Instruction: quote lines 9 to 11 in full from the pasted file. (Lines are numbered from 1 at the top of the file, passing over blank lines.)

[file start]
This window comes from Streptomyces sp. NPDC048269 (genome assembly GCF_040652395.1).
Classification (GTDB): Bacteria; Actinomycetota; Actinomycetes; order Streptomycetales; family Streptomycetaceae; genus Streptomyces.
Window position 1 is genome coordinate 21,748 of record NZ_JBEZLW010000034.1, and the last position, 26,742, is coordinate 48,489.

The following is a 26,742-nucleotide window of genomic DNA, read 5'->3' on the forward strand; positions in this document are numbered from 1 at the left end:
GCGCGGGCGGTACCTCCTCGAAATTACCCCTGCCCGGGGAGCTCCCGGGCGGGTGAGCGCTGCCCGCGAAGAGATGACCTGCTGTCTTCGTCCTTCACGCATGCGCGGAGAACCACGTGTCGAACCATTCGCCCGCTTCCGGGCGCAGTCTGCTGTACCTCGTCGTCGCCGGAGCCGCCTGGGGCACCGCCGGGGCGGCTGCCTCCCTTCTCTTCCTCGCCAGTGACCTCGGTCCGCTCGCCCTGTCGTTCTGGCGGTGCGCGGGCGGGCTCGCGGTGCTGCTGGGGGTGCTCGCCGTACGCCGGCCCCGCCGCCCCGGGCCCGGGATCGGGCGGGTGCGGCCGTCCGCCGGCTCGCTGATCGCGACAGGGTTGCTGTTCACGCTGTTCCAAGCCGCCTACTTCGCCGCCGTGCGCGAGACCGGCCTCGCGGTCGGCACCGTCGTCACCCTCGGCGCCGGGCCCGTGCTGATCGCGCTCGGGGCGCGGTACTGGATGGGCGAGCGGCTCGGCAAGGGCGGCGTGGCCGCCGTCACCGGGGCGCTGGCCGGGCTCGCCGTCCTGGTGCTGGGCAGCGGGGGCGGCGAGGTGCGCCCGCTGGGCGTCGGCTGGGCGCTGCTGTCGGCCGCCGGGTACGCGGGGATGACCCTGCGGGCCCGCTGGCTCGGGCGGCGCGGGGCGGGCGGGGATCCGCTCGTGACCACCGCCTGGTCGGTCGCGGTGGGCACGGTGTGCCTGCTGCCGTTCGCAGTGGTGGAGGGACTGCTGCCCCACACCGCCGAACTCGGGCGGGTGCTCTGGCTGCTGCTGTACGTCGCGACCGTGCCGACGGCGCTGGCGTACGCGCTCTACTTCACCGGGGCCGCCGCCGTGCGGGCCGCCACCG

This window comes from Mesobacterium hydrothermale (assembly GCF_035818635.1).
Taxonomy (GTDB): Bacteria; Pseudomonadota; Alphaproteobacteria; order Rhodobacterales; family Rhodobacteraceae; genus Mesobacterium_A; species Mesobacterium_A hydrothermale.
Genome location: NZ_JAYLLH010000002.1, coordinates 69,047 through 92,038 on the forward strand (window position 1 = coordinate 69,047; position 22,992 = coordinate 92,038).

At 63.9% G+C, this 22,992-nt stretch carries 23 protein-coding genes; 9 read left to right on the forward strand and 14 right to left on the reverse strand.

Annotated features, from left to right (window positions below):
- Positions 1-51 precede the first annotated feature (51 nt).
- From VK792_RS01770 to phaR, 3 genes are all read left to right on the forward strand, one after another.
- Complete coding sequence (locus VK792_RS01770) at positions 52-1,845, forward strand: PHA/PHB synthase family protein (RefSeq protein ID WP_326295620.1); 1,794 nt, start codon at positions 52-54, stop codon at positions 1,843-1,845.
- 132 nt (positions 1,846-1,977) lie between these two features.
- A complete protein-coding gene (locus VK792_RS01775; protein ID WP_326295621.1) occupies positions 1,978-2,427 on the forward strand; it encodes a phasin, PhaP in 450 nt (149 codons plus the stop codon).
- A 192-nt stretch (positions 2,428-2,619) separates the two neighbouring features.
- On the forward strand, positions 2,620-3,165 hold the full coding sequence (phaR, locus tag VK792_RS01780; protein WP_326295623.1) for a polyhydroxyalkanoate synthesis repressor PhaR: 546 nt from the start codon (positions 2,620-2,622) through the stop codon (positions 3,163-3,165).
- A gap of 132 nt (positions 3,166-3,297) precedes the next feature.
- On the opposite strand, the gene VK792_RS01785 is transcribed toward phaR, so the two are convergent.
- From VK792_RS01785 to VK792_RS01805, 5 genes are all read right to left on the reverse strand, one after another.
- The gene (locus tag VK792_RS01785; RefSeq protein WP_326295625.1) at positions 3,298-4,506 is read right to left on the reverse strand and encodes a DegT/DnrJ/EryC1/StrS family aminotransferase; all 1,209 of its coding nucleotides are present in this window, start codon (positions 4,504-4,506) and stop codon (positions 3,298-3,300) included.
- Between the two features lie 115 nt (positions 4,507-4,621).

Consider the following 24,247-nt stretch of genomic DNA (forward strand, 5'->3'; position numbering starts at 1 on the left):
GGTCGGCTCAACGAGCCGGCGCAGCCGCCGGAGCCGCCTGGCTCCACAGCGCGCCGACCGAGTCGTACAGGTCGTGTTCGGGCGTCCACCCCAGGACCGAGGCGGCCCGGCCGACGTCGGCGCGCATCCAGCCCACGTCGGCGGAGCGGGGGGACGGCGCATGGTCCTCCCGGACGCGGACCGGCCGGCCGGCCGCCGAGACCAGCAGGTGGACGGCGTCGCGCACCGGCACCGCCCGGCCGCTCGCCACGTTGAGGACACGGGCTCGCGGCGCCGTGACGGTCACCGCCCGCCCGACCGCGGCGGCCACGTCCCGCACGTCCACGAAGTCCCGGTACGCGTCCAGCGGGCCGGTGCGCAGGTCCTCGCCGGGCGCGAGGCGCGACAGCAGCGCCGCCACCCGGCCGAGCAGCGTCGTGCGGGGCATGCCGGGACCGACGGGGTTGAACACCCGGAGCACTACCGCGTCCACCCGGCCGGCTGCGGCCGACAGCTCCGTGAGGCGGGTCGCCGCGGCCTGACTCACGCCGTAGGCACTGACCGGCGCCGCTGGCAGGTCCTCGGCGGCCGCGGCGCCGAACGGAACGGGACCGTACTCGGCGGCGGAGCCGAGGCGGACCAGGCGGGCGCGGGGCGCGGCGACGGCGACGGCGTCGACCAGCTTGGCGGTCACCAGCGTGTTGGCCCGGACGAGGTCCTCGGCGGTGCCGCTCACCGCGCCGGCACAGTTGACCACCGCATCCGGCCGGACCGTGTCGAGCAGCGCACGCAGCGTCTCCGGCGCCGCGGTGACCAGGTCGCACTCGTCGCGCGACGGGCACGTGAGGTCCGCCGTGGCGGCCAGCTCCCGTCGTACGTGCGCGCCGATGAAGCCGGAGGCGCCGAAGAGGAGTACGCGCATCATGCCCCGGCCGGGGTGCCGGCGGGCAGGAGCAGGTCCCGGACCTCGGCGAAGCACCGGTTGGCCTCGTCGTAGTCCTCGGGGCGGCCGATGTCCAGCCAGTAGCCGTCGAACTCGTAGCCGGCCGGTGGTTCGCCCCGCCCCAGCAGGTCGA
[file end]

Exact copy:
At 63.9% G+C, this 22,992-nt stretch carries 23 protein-coding genes; 9 read left to right on the forward strand and 14 right to left on the reverse strand.

Annotated features, from left to right (window positions below):
- Positions 1-51 precede the first annotated feature (51 nt).